Weird Al Spoofs Lady Gaga In 'Perform This Way' (VIDEO)
UPDATE II: Dave Itzkoff has reported via Twitter that Lady Gaga has now given permission for "Perform This Way" to be included on Yankovic's album.
UPDATE: Sources close to Lady Gaga told TMZ that "There must have been a misunderstanding because [Gaga] is in no way trying to block the release of the parody," and that Lady Gaga is "a huge Weird Al fan."
PREVIOUSLY: Musical comedy icon "Weird Al" Yankovic continues his decades-long career of spoofing pop music with the YouTube release of "Perform This Way," a parody of Lady Gaga's "Born This Way." Yankovic's anthemic send-up mocks Gaga's penchant for over-the-top theatrics and eccentric persona. He announced the song on his Twitter earlier today.
The comedy artist's first hit was in 1984 with the Michael Jackson parody "Eat It," and after decades spoofing artists as varied as Madonna, Nirvana and Coolio, Yankovic saw his biggest hit with a Chamillionaire parody, "White and Nerdy." In "Perform This Way," Yankovic channels Lady Gaga's often-outrageous flair for the dramatic: "I'm sure my critics will say it's a grotesque display / Well, they can bite me, baby -- I perform this way / I might be wearin' Swiss cheese or maybe covered with bees / It doesn't mean I'm crazy -- I perform this way," sings Yankovic.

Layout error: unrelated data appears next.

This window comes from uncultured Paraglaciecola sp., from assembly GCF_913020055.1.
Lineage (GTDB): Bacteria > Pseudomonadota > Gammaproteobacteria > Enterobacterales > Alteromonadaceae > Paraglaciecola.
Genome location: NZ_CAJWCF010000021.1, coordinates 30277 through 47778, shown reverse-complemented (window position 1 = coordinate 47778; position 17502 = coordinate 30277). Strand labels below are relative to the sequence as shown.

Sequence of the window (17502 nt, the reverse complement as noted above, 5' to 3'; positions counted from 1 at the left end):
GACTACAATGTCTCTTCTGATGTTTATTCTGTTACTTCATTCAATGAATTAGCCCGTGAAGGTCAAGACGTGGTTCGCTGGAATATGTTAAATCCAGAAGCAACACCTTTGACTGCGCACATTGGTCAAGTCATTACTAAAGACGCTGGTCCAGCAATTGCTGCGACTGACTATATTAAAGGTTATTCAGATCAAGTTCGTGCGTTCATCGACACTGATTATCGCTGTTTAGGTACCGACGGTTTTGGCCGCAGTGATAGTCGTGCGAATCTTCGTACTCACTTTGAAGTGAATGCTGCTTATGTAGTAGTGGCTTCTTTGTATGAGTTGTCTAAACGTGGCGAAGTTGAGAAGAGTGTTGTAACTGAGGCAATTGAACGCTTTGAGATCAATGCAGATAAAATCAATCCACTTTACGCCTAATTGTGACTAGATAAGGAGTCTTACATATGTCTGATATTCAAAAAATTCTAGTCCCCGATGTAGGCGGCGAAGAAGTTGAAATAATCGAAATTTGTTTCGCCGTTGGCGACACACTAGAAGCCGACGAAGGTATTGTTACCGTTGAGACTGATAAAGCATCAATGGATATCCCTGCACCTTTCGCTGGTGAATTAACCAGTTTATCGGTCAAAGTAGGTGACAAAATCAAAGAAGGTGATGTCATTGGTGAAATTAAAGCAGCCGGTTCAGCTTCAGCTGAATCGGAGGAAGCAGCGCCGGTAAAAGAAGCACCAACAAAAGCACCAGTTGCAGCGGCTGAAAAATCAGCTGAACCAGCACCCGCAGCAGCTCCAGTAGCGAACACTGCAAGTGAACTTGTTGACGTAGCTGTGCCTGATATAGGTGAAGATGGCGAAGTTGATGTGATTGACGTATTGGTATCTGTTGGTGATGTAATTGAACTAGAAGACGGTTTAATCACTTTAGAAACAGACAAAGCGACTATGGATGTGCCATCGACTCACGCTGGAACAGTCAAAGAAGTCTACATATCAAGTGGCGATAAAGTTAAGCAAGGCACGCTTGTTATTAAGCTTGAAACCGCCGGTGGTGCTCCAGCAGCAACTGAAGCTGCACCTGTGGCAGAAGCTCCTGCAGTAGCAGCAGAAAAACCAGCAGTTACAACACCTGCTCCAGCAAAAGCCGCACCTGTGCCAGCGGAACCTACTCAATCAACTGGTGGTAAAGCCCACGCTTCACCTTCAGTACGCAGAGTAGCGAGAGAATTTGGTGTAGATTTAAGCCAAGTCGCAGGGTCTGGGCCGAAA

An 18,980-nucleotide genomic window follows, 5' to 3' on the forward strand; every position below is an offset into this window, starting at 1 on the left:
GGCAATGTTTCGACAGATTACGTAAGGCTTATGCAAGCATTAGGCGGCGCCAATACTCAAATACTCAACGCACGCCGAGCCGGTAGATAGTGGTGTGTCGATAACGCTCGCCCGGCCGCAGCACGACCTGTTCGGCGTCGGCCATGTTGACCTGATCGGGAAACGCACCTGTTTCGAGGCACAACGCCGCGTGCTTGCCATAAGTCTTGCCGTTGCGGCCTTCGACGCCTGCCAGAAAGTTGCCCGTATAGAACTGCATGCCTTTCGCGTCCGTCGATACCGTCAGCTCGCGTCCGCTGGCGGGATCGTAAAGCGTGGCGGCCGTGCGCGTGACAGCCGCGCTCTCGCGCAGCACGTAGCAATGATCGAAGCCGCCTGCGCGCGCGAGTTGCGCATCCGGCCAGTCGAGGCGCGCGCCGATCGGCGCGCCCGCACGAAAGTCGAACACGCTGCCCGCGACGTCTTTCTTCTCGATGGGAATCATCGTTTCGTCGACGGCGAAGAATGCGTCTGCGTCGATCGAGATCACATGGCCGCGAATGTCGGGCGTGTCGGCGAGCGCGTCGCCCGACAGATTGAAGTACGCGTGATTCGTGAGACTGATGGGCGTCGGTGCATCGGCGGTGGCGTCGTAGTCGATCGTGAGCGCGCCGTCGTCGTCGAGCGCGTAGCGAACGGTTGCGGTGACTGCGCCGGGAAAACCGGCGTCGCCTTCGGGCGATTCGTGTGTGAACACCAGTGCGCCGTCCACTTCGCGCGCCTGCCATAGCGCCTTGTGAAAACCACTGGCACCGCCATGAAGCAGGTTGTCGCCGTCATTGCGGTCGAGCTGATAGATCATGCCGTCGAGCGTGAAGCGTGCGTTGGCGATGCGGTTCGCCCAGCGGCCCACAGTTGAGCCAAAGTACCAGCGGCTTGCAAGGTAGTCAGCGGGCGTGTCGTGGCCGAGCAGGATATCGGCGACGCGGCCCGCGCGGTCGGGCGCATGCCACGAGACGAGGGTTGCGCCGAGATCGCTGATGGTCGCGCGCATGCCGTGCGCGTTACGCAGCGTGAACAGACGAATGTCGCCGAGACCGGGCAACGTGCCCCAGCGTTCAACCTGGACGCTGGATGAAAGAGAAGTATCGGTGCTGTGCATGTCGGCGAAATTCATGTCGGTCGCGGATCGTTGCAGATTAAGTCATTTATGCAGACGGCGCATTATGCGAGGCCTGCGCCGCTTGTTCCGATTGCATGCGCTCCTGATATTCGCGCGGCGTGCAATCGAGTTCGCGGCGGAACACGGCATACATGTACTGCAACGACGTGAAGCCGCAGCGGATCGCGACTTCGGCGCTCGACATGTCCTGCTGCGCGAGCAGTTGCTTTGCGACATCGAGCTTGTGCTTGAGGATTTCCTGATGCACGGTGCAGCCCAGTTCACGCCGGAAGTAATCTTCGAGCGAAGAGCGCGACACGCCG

Yankovic, who has a new album due out this summer, notes in the video that he intended to include "Perform This Way" on the album, but was denied by the subject of his parody. "The following song was supposed to be the first single from my upcoming album," Yankovic says in a title card at the beginning of the video. "Unfortunately, it did not meet Lady Gaga's approval."
On his blog, he explains that Lady Gaga insisted on hearing the song before giving her blessing, which Yankovic claims was unprecedented in his career. Although all profits from the song were to have been donated to the Human Rights Campaign (in a nod to the original song's intention as an "earnest human rights anthem"), Gaga turned down the parody upon hearing it. (While parody artists are protected under the First Amendment, Yankovic traditionally requests permission from the artists he spoofs.)